In addition to improved coaching, some believe imported U.S. health standards have helped breed a taller strain of Puerto Rican, and the raw data is hard to dispute. Superior League players, once an average height of barely six feet, now stand just a few inches shorter than their NBA counterparts.
Even officiating has climbed a notch, thanks to folks like Jack Nies, a veteran NBA ref who spends his summer days on the tourist beaches of Isla Verde and his nights stalking the courts like a whistle-tweeting John Wayne. "If I could live down here and commute to my NBA games, I would," says Nies. "Sure, I've had to leave a few games in a police car. And there are people who say things to you on the street. But it doesn't bother me. I don't speak Spanish. Except the swear words. I know all of them."
By far the biggest boost has been the repatriation of players from New York. A product of the ongoing diaspora that has brought 900,000 Puerto Ricans to the boroughs, these so-called Newyo Ricans began returning in the Seventies and spurred a hoops renaissance by injecting the flashy, street style of New York into Puerto Rican ball. "When I came here you didn't see people putting the ball through their legs or dunking," says Ray Dalmou, a Superior League star for fifteen years and now coach of the national team. "I went to college for two years in the States and never left here after that. I knew I could play for years down here in Puerto Rico. I had much more going for me. That's why a lot of these Newyo Ricans stay here -- because they come down here and everybody loves them, they're idols, they're heroes in their own country."
And at times, strangers. Dalmou says few people realize that Newyo Ricans are more black than Latin, at least culturally. "We grew up in Harlem and the Bronx," Dalmou recalls. "Our parents taught us Hispanic culture at home, but once you're out on the street, you learn another culture, black culture." The key distinction isn't so much skin color -- both Newyo Ricans and native players span a spectrum of beige -- as music, language, and basketball polish.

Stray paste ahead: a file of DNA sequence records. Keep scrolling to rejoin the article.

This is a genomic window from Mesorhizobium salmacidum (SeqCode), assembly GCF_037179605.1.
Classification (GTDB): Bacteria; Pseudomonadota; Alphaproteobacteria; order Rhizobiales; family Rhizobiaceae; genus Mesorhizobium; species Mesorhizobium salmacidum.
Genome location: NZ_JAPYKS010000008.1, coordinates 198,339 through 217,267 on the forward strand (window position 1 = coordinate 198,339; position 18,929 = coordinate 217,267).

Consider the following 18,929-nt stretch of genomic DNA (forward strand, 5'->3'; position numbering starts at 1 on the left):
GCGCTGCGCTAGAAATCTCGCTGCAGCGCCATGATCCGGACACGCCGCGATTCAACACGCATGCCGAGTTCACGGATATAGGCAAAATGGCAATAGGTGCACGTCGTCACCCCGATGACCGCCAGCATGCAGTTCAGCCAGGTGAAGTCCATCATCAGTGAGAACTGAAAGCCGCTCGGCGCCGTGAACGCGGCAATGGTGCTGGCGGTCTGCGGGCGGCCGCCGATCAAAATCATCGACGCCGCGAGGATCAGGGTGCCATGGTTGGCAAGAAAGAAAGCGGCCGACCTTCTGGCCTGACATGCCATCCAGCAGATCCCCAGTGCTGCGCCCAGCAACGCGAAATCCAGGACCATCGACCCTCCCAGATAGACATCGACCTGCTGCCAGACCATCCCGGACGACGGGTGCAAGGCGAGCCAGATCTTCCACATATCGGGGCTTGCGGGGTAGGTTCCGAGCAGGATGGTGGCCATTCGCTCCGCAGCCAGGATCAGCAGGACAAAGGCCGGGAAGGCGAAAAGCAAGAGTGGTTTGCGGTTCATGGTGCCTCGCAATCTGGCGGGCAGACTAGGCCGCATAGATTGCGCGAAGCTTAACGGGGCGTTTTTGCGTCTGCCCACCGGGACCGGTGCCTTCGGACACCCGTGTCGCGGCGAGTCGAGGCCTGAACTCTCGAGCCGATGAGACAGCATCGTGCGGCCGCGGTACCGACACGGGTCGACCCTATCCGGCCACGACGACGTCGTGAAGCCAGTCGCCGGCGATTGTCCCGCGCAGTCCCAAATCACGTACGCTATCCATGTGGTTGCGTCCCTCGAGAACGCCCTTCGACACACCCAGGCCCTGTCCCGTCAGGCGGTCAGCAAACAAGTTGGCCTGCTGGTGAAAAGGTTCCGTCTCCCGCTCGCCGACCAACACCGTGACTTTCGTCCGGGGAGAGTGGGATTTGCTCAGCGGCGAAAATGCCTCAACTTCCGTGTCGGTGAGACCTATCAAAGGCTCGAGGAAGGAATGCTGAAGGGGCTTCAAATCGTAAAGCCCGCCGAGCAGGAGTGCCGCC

But while the injection of those influences may have helped to popularize basketball among the island's poorer -- and darker -- masses (previously it had been a luxury pastime dominated by fair-skinned blanquitos), the influx of Newyo Ricans has also engendered some resentment. Georgie Torres, a Bronx-reared guard for Guaynabo and the Superior League's all-time leading scorer, believes there is a bias against Newyo Rican players, which he links to island pride. "The league likes to promote the guys who grew up here," he notes, "but without Newyo Ricans, there wouldn't be no league."
In fact, the issue of just who can or should play in the Superior Basketball League is quite the hot potato these days. The man at the center of the controversy is Hetin Reyes, and he looks like the sort who's had plenty of experience with hot potatoes. Half Sidney Greenstreet, half Buddy Hackett, and all PR man, the jolly president of the National Basketball Federation faces the daunting task of trying to keep Puerto Rico's basketball juggernaut on track. "You know, I was a player once," he says with a grin as he rises to his full height of five-feet-seven-inches. Waddling across the expanse of his office -- an office kept at subarctic temperatures by a merciless cooling unit -- he presents his wall of memory. And sure enough, there he is in uniform with the Bayamon Cowboys, that same baby face, minus tinted sunglasses and the tan of prosperity.
In his day, of course, the sport was a different animal. Players suited up for a pittance, played on outdoor courts dragged onto baseball fields, and used sawdust to stanch rain showers. He remembers when the Superior League opened its first indoor arena, a converted airport hangar that still serves the faithful of San German. "When I saw that, I was in the sky with God," he says, adding urgently, "Basketball is the one thing the politicians don't argue over. It is the backbone, the heart of our country."